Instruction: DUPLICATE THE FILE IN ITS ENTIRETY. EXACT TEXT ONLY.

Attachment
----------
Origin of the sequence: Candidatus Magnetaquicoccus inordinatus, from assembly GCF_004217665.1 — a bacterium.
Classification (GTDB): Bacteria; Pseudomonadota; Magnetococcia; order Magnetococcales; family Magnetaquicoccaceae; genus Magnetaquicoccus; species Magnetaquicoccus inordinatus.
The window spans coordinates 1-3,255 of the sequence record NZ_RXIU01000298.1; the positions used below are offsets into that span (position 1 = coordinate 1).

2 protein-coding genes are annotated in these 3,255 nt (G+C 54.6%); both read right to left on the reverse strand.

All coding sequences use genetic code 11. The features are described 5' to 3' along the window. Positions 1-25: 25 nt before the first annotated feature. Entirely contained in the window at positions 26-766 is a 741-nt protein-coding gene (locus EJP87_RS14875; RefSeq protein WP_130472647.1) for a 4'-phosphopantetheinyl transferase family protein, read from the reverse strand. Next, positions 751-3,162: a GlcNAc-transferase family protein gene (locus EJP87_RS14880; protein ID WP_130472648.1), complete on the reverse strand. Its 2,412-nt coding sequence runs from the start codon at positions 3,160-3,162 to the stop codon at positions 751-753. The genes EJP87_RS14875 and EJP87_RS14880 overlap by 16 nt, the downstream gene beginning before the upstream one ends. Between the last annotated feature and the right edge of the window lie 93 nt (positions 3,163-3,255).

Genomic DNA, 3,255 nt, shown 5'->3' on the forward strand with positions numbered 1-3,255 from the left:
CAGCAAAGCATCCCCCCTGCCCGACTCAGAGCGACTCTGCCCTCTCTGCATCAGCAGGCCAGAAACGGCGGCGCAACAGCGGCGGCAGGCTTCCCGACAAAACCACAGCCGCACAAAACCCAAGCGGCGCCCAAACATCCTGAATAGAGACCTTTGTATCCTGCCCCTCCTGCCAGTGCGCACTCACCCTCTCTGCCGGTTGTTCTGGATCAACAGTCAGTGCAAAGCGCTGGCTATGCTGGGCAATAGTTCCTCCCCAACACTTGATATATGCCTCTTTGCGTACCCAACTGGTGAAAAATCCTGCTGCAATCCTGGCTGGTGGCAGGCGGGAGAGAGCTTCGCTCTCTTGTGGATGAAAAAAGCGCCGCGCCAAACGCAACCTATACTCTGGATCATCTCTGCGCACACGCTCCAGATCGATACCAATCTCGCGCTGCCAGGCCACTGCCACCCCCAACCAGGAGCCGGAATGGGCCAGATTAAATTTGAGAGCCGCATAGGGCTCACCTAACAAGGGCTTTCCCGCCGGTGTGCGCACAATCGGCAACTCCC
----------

Origin of the sequence: Candidatus Magnetaquicoccus inordinatus, from assembly GCF_004217665.1 — a bacterium.
Classification (GTDB): Bacteria; Pseudomonadota; Magnetococcia; order Magnetococcales; family Magnetaquicoccaceae; genus Magnetaquicoccus; species Magnetaquicoccus inordinatus.
The window spans coordinates 1-3,255 of the sequence record NZ_RXIU01000298.1; the positions used below are offsets into that span (position 1 = coordinate 1).

2 protein-coding genes are annotated in these 3,255 nt (G+C 54.6%); both read right to left on the reverse strand.

All coding sequences use genetic code 11. The features are described 5' to 3' along the window. Positions 1-25: 25 nt before the first annotated feature. Entirely contained in the window at positions 26-766 is a 741-nt protein-coding gene (locus EJP87_RS14875; RefSeq protein WP_130472647.1) for a 4'-phosphopantetheinyl transferase family protein, read from the reverse strand. Next, positions 751-3,162: a GlcNAc-transferase family protein gene (locus EJP87_RS14880; protein ID WP_130472648.1), complete on the reverse strand. Its 2,412-nt coding sequence runs from the start codon at positions 3,160-3,162 to the stop codon at positions 751-753. The genes EJP87_RS14875 and EJP87_RS14880 overlap by 16 nt, the downstream gene beginning before the upstream one ends. Between the last annotated feature and the right edge of the window lie 93 nt (positions 3,163-3,255).

Genomic DNA, 3,255 nt, shown 5'->3' on the forward strand with positions numbered 1-3,255 from the left:
CAGCAAAGCATCCCCCCTGCCCGACTCAGAGCGACTCTGCCCTCTCTGCATCAGCAGGCCAGAAACGGCGGCGCAACAGCGGCGGCAGGCTTCCCGACAAAACCACAGCCGCACAAAACCCAAGCGGCGCCCAAACATCCTGAATAGAGACCTTTGTATCCTGCCCCTCCTGCCAGTGCGCACTCACCCTCTCTGCCGGTTGTTCTGGATCAACAGTCAGTGCAAAGCGCTGGCTATGCTGGGCAATAGTTCCTCCCCAACACTTGATATATGCCTCTTTGCGTACCCAACTGGTGAAAAATCCTGCTGCAATCCTGGCTGGTGGCAGGCGGGAGAGAGCTTCGCTCTCTTGTGGATGAAAAAAGCGCCGCGCCAAACGCAACCTATACTCTGGATCATCTCTGCGCACACGCTCCAGATCGATACCAATCTCGCGCTGCCAGGCCACTGCCACCCCCAACCAGGAGCCGGAATGGGCCAGATTAAATTTGAGAGCCGCATAGGGCTCACCTAACAAGGGCTTTCCCGCCGGTGTGCGCACAATCGGCAACTCCC